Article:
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Archive for the ‘Rumer Godden’ Category

I have not been hugely successful with my recent picks.  Everything has sounded so intriguing but then once I started reading nothing has been able to hold my attention.  The Greengage Summer by Rumer Godden had been praised by other bloggers but its tepid prose and rather unimaginative plot did nothing for me. 

It was all much ado about nothing for most of the novel.  With their mother sick in hospital, thirteen-year old Cecil Grey (a girl, despite her name) and her siblings are left to their own devices at Les Oeillets, the French hotel where they are vacationing.  But the Greys are not the hotel’s only residents.  Most importantly, there is also Mademoiselle Zizi, the owner of the hotel, and her charming English lover, Eliot, who becomes the children’s de facto guardian while their mother is ill.  And, of course, there is Cecil’s suddenly beautiful sixteen-year old sister Joss…

The tension that is supposedly the allure of the novel is non-existent.  Eliot is a suspicious character from his first introduction and the heavy-handed hints dropped throughout the short novel make certain there is no surprise as the novel reaches its climax.  His brief and rather innocent flirtation with Joss causes the most conflict but, again, it is predictable and tiresome.  Not even the arrival of the police could generate any excitement as I forced through to the conclusion. 

I didn’t find any of the main characters particularly interesting or sympathetic – the only character I liked and wanted to know more about was the loathed Uncle William, too dull and conservative to provoke any affection in the children until he comes to their rescue.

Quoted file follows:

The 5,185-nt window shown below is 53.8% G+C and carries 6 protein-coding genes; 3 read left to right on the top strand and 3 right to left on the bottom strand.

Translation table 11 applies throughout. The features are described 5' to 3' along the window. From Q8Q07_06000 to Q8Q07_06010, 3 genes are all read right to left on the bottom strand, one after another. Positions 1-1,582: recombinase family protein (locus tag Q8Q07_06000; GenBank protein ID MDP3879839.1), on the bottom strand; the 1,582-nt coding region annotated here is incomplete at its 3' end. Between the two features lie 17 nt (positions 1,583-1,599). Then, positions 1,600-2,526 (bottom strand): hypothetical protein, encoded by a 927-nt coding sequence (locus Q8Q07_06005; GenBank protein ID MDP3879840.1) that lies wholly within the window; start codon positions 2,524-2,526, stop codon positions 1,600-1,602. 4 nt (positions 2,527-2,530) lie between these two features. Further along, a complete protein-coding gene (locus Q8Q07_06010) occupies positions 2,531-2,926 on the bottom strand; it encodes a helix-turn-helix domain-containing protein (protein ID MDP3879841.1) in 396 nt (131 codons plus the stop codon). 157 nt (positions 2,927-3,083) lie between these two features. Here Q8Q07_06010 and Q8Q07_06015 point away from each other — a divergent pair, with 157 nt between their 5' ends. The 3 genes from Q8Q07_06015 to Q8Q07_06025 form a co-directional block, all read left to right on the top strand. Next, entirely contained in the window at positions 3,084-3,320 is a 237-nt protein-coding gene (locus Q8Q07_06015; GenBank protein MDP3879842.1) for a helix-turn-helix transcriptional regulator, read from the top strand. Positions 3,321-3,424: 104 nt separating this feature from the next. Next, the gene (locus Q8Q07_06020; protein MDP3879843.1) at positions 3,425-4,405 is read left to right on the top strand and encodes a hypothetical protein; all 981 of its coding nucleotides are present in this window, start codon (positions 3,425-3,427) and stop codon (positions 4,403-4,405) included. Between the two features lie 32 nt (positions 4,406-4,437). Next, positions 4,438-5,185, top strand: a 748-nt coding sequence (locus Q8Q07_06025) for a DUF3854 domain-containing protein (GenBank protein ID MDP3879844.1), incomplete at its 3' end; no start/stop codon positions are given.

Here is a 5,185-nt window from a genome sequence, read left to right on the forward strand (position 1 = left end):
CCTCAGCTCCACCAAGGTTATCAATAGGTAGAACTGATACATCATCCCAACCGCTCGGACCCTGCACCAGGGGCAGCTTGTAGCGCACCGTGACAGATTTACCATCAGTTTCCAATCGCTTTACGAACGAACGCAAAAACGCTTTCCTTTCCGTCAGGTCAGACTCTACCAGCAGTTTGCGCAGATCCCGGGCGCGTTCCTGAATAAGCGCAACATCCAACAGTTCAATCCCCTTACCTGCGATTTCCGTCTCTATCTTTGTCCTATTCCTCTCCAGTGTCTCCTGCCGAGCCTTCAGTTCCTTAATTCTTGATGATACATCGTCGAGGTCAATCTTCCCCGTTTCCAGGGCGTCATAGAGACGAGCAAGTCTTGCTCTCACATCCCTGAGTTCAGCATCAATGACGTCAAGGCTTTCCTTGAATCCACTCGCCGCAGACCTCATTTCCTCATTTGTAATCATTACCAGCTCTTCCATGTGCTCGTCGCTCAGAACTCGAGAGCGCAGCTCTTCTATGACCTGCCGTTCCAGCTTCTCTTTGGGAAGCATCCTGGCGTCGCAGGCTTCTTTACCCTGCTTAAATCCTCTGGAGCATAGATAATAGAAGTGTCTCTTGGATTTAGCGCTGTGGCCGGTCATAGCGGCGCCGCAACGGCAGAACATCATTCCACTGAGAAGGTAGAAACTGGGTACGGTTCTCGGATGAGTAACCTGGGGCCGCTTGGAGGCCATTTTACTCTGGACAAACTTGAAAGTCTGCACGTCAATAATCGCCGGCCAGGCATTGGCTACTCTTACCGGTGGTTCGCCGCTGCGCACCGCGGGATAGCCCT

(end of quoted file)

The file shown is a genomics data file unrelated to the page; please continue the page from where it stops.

Obviously, this was not a great success with me.  Reading it, I felt much as I did when reading Rosamund Lehmann’s Invitation to the Waltz earlier this year: a promising premise that never did anything to elevate itself beyond the humdrum.  All the ingredients were there to make it an interesting story: quirky, temporarily parentless-children, a narrator on the cusp of adulthood, a jealous, exotic Frenchwoman, a dashing, mysterious leading man…But a good story is more than just the sum of its parts and this one left me cold. 

I’m still willing to give Godden another try but not sure which of her many books to try.  In This House of Brede seems to come highly recommended but I can’t work up much enthusiasm for the tale of a professional woman who joins a cloistered Benedictine community.  I had wanted to try The Peacock Spring, but my library doesn’t seem to carry it.  Perhaps it would be best to go with Godden’s A Time to Dance, No Time to Weap, the first volume of her memoirs.  Non-fiction is often so much more interesting than fiction, I find.

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